The Norton A259 3X Clamp & Sand 3-2/3 x 9" rectangular sanding sheet can be used for hand sanding and with clamp-on jitterbug sanders. The aluminum oxide grit is one of the most common choices for general purpose grinding of wood, metal, and fiberglass, and is more durable than silicon carbide grit. The abrasive has been treated with a water-based zinc stearate coating that prevents clogs from forming and can be used in wet sanding applications. The abrasive and bond do not contain dyes, so colors will not transfer to the workpiece. The sheet has an open coat, which resists clogging and promotes flexibility. Open coat abrasives produce a rougher finish when abrading difficult-to-sand materials because the abrasive grains are spaced farther apart than they are on a closed coat product. The fiber-reinforced C-weight paper combines the flexibility and lightness of paper with the strength of fiber to create an edge tear-resistant backing that delivers a consistent finish.
Recommended Grit Sizes
|P150 grit (fine) ||For fine sanding a surface in preparation for priming, staining, or sealing|
|P100 grit (medium) ||For moderate-to-light material removal and stripping|
|P60 grit (coarse) ||For heavy material removal and shaping|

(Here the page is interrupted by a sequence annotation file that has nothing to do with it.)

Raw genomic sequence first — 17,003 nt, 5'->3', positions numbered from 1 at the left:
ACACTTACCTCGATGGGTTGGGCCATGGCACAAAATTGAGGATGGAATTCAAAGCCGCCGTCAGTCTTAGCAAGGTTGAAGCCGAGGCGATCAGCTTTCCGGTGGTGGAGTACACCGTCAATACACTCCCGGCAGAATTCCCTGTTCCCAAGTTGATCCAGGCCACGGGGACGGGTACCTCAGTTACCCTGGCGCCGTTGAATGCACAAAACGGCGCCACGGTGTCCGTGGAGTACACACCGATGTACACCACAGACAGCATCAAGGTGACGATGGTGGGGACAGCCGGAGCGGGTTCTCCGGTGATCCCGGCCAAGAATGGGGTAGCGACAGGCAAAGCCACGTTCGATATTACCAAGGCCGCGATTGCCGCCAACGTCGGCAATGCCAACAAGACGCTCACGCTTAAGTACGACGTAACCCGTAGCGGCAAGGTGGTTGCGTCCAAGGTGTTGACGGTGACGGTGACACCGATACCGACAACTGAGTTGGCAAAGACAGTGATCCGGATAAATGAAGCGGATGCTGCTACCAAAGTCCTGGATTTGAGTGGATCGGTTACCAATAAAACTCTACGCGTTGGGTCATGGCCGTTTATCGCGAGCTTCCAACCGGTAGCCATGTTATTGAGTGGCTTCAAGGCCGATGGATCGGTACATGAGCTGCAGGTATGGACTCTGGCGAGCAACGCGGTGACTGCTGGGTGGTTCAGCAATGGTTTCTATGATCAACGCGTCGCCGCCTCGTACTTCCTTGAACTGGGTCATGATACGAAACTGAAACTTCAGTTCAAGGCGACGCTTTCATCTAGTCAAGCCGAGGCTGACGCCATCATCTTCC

Coated abrasives have individual abrasive grains spaced at a predetermined distance from one another. They are used for a variety of applications — from shaping a part to fine finishing, depending on grit size. Low grit numbers such as 40 are coarse and are used for removing excess material and shaping a part. High grit numbers such as 400 are rated as fine and help create a smooth surface finish. Closed coat abrasives are 100 percent covered with abrasive grains, which extends the abrasive's life, maximizes material removal, and achieves finer finishes on metals and hard materials than an open coat. Closed coats are only recommended for use with non-clogging materials. For open coat abrasives, 50 to 75 percent of the surface is evenly covered, which provides a rougher finish because the abrasive grains are spaced farther apart than on a fully coated product. The gritless spaces promote flexibility and resist clogging when abrading difficult-to-sand materials. The flexibility or rigidity of the abrasive product is also affected by the choice of backing material (either paper, cloth, or fiber). Paper backing, the most flexible backing option, contours to the workpiece and delivers a more consistent finish than fiber or cloth backings. Paper backings are categorized by weight from lightest to heaviest (A- to F-weight respectively). Cloth backings are slightly more rigid, durable, and tear resistant than paper backing, but can still withstand repeated flexing. Cloth backing is categorized by weight from lightest to heaviest (J-, X-, Y-, and H-weight respectively). Fiber backing is the strongest and most rigid backing option, and is recommended for aggressive material removal.
Norton Abrasives manufactures sanding, grinding, and polishing abrasives. The company, founded in 1885, meets International Organization for Standardization (ISO) standards 9000 and 14001 for quality and environmental management.